Wide and Weird

On Saturday a rather strange-looking visitor turned up in Bergen harbour.  Norwegian geophysical services company Petroleum Geo-Services brought their newest seismic research vessel to Bergen which isn’t all that unusual as many oil and gas industry ships and polar exploration vessels are regularly seen in the city’s harbour.  What is unusual is that this ship, the Ramform Titan, is the world’s widest ship.

With a length of 104m (341ft) the ship also has a beam of 70m (230ft) making her probably one of the ungainliest looking vessels afloat.  The Titan’s purpose is to lay out cables up to eight kilometres (five miles) astern which form a grid the size of 1,500 football fields through which pulses are sent mapping out the subsea geology which is of great benefit to oil exploration.

Unfortunately I was only able to get shots from one angle but since this was head-on you can get some idea of the breadth of the ship.  Given its short length the enormous width gives the ship the shape of a clothes iron and it’s certainly one of the strangest looking ships ever to enter Bergen’s busy port…

The Ramform Titan at the Skolten quay in Bergen.
The 70m wide ship moored in Bergen.

Some of the more regular ships in Bergen’s harbour…

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23 thoughts on “Wide and Weird

  1. I live in Halifax, Nova Scotia which is a large ice free harbour and it’s so interesting to see all the different things that arrive. We also have a pedestrian ferry that crosses the harbour so you can get out on the water and see things from that angle too. We get naval ships of all types, a huge hospital ship once, air craft carriers from time to time, Tall Ships, container ships, yachts, it’s all pretty neat.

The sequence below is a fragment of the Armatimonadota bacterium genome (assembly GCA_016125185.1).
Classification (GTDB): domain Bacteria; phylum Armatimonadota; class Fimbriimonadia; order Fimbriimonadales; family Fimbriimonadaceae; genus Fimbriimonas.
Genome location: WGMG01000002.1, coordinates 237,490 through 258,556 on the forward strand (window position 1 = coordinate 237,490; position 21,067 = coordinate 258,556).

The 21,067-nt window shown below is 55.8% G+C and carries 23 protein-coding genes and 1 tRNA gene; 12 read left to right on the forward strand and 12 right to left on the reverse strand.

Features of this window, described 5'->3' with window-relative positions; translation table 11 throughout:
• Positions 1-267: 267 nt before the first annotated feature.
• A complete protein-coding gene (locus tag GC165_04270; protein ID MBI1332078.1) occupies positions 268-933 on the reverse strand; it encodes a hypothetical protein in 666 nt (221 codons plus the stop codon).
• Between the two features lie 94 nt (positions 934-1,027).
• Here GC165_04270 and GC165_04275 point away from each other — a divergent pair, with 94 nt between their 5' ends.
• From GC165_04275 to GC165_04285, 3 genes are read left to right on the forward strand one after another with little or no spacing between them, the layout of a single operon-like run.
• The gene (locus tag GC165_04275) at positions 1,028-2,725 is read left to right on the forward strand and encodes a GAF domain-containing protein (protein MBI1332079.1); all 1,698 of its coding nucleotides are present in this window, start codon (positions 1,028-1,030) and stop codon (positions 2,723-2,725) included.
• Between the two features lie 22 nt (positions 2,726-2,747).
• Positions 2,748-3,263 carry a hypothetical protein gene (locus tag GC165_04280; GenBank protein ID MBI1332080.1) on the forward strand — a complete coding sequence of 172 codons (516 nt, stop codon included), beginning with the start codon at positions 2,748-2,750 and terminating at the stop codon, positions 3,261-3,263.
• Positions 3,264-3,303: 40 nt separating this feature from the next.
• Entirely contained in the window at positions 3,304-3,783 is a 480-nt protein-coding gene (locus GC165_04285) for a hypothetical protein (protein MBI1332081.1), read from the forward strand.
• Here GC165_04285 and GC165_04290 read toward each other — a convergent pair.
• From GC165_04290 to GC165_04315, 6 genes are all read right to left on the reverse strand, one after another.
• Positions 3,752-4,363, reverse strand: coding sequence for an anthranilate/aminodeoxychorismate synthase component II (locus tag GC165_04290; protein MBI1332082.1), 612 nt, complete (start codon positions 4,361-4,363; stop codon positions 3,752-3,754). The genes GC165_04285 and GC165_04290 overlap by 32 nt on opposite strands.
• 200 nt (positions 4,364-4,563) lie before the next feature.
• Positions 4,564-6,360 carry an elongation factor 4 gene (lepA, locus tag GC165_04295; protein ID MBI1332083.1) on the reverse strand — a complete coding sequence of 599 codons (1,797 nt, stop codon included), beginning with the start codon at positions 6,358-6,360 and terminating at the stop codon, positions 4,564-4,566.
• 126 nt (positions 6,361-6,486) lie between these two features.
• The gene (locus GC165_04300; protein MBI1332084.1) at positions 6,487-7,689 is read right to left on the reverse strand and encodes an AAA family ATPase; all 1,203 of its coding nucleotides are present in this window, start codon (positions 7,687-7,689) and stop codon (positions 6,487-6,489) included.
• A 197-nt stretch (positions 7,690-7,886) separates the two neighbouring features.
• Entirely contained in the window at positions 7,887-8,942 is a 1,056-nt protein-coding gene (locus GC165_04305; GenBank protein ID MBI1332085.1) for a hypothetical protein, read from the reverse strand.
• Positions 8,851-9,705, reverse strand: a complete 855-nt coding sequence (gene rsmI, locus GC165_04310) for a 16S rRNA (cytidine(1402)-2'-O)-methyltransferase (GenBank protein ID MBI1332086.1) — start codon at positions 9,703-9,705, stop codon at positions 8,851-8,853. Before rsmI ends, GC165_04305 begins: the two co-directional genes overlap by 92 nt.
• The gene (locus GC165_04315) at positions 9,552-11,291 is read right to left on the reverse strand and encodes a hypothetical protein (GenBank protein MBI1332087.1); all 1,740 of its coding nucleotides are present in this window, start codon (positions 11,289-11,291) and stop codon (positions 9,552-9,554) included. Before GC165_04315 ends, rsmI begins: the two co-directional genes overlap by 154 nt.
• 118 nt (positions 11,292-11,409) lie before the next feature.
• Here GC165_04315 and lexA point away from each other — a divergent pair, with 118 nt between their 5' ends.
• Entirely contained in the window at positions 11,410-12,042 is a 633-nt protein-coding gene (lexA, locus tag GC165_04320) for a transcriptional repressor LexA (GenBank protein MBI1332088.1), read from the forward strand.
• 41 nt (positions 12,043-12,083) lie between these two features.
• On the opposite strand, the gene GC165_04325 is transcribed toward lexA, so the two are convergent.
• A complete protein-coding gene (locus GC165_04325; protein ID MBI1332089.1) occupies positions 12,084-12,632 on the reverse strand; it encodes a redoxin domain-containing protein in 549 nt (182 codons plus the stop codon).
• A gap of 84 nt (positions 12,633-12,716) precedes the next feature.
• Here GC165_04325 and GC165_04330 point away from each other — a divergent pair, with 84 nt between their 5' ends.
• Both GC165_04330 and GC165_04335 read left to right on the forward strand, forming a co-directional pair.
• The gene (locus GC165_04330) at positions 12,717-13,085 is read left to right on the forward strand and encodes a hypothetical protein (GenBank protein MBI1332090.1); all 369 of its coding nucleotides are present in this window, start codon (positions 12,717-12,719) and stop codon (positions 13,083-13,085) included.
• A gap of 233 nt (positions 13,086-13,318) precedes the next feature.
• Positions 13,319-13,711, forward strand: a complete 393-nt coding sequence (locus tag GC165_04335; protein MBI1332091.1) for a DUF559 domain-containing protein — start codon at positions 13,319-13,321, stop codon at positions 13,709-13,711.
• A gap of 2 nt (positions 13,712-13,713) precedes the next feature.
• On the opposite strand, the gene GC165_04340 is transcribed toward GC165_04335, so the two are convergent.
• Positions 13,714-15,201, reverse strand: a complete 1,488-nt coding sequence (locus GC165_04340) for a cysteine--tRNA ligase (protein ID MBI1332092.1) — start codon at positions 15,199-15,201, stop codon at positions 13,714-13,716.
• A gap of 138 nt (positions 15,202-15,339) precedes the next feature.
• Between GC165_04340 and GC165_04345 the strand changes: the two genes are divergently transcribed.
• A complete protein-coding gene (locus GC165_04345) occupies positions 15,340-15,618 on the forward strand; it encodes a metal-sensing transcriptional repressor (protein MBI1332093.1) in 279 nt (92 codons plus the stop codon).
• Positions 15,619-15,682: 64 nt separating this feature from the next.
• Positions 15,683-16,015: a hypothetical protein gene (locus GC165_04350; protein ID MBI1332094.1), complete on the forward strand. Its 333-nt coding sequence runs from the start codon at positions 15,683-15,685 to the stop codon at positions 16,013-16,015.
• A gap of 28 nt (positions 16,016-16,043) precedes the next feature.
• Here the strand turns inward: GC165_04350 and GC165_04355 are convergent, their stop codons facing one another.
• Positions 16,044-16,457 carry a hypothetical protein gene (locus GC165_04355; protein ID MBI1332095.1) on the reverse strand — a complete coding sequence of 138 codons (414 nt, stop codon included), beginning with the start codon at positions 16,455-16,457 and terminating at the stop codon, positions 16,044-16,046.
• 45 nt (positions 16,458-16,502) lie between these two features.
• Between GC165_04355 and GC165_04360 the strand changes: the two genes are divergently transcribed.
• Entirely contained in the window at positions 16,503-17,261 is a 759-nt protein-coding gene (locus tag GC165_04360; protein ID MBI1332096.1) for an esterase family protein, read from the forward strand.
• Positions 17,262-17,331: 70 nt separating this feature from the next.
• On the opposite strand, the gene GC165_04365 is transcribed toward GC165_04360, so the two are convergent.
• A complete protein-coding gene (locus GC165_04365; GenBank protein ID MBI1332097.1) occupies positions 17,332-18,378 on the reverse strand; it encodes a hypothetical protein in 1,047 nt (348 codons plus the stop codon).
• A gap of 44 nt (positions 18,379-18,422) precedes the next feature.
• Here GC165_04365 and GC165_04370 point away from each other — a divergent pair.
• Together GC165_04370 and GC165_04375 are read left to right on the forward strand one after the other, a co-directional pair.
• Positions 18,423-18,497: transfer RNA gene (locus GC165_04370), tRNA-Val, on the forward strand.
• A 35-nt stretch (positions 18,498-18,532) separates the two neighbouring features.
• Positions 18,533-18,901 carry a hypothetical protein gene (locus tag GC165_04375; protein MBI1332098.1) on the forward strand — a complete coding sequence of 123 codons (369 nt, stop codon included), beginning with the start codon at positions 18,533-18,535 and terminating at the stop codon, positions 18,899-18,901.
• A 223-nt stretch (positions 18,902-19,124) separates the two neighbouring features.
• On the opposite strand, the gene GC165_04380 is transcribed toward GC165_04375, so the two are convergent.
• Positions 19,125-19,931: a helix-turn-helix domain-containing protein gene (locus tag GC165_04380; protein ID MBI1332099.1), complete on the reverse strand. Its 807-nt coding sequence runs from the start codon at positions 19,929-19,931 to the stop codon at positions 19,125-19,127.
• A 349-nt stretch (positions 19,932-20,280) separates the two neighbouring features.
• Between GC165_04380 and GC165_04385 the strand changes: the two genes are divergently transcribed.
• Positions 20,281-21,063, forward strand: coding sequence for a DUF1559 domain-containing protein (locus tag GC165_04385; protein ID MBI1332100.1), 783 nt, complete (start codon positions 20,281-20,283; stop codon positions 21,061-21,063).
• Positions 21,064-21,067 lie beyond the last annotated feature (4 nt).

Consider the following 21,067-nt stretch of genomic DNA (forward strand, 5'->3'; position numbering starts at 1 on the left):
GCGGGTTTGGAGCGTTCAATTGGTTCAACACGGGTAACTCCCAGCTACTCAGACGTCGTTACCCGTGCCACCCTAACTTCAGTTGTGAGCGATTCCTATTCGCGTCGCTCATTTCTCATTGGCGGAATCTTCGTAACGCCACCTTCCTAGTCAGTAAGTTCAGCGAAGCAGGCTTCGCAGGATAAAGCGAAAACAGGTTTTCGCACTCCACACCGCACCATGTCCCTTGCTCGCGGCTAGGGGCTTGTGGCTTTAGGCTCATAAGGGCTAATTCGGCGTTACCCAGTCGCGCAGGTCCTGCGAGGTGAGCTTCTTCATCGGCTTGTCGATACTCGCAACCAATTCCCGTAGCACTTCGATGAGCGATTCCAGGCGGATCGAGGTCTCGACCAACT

1. Yes we get loads of cruise ships as well. My favourite is every few years when we get dozens of Tall Ships in for a festival!


  2. It looks like it’s been flattened! I’m really interested in oceanographic surveys but not the kind that could bring deep sea drilling to the Arctic region! It’s just too important a place to global weather patterns and sea levels etc


  3. Interesting vessel. I’m with those who think that it is well past time to think of something other than oil. The sad thing is that if people put the same amount of energy and intellect (and money) into less polluting energy sources many problems would be solved quite quickly….but they won’t.


    1. I quite agree, but it can’t be done overnight (although it should be as soon as possible), but this was about an interesting ship not the pros and cons of the oil and gas industries! 😀


        1. I’m in agreement with you and at least tiny wee Scotland is playing its part in that despite the hurdles being presented but like I say it can’t happen overnight – research, experimentation, development, implementation all takes time. What we need is cold fusion I suppose 😀


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